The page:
Rolls-Royce worked with Dutch fashion designer Iris van Herpen to make its most elaborate one-off vehicle yet.
Unveiled Monday, the Rolls-Royce Phantom Syntopia is the "most technically complex commission ever undertaken" by the automaker's bespoke division, according to a Rolls press release. The one-off sedan took four years to develop and build for the unnamed client that commissioned it.
Based on the extended-wheelbase version of Rolls' flagship sedan, the Phantom Syntopia features an iridescent paint job that appears solid black at first, but shows purple, blue, magenta, and gold undertones in sunlight. A wave design on the hood also appears when viewed at certain angles. To achieve these effects, Rolls used a new technique that involved adding pigment to the clear coat, a process that took several months and involved over 3,000 hours of testing and validation, according to the automaker.
Rolls-Royce Phantom Syntopia
The interior's built-in picnic tables got their own elaborate paint job with the same wave design. Rolls used black paint mixed with 0.9% glass particles, then added clear coat with 1.4% of the shimmer mixture used for the exterior, a process that took over three weeks to complete.
The wave design is repeated on the interior's illuminated Starlight Headliner with 995 fiber-optic elements. The light-up headliner is a signature Rolls feature, but the automaker claims this is the most complicated version yet. The Syntopia headliner was made from a single piece of leather chosen from over 1,000 hides. It's layered on woven nylon fabric that shows through in spots, intended to create a spine-like, three-dimensional look, and garnished with 162 petals made from glass organza, a shiny fabric used in haute couture.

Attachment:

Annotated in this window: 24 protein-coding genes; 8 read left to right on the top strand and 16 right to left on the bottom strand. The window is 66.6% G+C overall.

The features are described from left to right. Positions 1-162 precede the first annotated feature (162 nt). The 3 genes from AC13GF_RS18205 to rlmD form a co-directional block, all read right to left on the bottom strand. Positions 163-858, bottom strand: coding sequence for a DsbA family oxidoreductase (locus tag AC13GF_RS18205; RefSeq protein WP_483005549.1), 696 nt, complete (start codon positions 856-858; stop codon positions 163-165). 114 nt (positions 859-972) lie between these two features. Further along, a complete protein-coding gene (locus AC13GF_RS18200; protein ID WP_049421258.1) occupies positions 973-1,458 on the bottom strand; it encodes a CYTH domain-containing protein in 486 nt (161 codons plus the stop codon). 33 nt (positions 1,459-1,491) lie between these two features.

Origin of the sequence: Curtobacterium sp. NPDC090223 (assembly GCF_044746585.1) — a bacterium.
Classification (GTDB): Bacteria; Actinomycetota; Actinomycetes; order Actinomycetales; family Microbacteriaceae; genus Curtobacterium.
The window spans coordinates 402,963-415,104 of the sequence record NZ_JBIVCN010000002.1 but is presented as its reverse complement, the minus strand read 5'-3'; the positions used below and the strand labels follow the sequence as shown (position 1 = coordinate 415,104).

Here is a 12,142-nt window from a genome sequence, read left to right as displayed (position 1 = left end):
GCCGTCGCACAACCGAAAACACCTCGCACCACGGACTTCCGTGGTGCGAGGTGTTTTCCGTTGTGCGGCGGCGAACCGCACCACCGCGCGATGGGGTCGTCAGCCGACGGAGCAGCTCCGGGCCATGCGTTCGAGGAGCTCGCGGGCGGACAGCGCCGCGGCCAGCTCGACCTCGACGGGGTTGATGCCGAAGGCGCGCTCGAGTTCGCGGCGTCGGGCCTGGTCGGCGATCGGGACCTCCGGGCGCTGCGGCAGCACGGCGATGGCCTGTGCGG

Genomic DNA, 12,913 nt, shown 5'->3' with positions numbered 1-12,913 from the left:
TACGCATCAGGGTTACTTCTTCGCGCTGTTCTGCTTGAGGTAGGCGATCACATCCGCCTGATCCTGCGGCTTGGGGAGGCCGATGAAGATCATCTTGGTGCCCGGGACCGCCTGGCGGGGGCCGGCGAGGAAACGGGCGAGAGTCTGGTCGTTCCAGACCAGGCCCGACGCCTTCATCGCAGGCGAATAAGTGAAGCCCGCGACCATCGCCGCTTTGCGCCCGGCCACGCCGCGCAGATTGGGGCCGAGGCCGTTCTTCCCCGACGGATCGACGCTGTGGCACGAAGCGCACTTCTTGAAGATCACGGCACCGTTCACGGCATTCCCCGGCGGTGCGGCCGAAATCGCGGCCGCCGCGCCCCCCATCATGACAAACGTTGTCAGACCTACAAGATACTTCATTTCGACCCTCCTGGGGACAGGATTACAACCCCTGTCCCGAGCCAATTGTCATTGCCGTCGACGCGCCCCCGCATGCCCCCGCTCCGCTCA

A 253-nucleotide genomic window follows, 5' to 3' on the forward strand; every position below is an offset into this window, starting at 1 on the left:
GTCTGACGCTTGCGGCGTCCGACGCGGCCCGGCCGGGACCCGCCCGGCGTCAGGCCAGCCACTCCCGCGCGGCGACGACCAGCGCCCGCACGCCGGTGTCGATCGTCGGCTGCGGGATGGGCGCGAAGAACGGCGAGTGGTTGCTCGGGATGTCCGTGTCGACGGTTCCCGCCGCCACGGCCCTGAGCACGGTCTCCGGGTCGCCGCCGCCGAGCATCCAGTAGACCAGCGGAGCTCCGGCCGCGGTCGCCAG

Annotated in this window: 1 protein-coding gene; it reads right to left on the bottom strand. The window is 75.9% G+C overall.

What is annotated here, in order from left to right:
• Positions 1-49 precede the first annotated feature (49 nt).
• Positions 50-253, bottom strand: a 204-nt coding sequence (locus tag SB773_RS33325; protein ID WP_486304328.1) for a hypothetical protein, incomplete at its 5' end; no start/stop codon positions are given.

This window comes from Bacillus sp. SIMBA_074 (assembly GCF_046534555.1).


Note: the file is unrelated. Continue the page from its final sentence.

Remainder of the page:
The wave and petal themes were repeated for the artwork in the "Gallery" display window housed in the Phantom's dashboard. All told, assembling the headliner took 700 hours of work by the Rolls and van Herpen staffs, while the Gallery art took 60 hours to complete.
Rolls-Royce Phantom Syntopia
For the upholstery, Rolls went with a throwback theme. Many early luxury cars had open driver's compartments, which were trimmed in leather to withstand the elements, and enclosed passenger compartments with fabric upholstery. While still fully enclosed, the Syntopia has leather front seats, while the rear seats are upholstered in quilted, silk-blend fabric that has a shimmering appearance similar to the headliner.
The Syntopia is also the first Rolls to get its own scent. According to Rolls, it's based on cedar wood from the client's home region, with hints of iris, leather, rose, and lemon mixed in. It gets spritzed from patented dispensers in the headrests, which took more than two years to develop, according to Rolls. That included testing in extreme heat and cold to ensure the scent "maintains its distinctive profile in all conditions," the automaker said.
The Rolls-Royce Phantom Syntopia is scheduled to be delivered to its owner in May. Rolls claims it won't be replicated, but the automaker's return to coachbuilding and continued emphasis on bespoke work means we'll likely see more extravagant builds like this, as well as limited editions like the three-off Boat Tail.